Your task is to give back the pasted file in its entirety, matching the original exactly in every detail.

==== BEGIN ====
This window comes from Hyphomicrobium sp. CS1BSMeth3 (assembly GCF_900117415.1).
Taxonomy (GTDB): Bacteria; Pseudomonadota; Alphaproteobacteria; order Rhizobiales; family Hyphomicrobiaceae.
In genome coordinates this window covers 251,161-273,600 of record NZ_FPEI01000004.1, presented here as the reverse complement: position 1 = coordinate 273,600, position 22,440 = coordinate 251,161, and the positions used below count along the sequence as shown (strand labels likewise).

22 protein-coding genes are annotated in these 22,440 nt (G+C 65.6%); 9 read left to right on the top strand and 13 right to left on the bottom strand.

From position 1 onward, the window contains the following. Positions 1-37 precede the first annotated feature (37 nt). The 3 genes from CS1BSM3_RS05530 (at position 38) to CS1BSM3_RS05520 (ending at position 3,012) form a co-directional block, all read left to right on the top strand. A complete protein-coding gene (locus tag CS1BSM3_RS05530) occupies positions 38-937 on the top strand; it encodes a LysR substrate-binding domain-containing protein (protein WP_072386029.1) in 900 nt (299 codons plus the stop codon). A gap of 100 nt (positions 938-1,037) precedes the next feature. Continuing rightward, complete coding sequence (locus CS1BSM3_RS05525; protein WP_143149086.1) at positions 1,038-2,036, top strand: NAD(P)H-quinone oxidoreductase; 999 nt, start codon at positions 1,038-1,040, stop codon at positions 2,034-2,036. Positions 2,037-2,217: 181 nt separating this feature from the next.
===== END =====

This window comes from Hyphomicrobium sp. CS1BSMeth3 (assembly GCF_900117415.1).
Taxonomy (GTDB): Bacteria; Pseudomonadota; Alphaproteobacteria; order Rhizobiales; family Hyphomicrobiaceae.
In genome coordinates this window covers 251,161-273,600 of record NZ_FPEI01000004.1, presented here as the reverse complement: position 1 = coordinate 273,600, position 22,440 = coordinate 251,161, and the positions used below count along the sequence as shown (strand labels likewise).

22 protein-coding genes are annotated in these 22,440 nt (G+C 65.6%); 9 read left to right on the top strand and 13 right to left on the bottom strand.

From position 1 onward, the window contains the following. Positions 1-37 precede the first annotated feature (37 nt). The 3 genes from CS1BSM3_RS05530 (at position 38) to CS1BSM3_RS05520 (ending at position 3,012) form a co-directional block, all read left to right on the top strand. A complete protein-coding gene (locus tag CS1BSM3_RS05530) occupies positions 38-937 on the top strand; it encodes a LysR substrate-binding domain-containing protein (protein WP_072386029.1) in 900 nt (299 codons plus the stop codon). A gap of 100 nt (positions 938-1,037) precedes the next feature. Continuing rightward, complete coding sequence (locus CS1BSM3_RS05525; protein WP_143149086.1) at positions 1,038-2,036, top strand: NAD(P)H-quinone oxidoreductase; 999 nt, start codon at positions 1,038-1,040, stop codon at positions 2,034-2,036. Positions 2,037-2,217: 181 nt separating this feature from the next.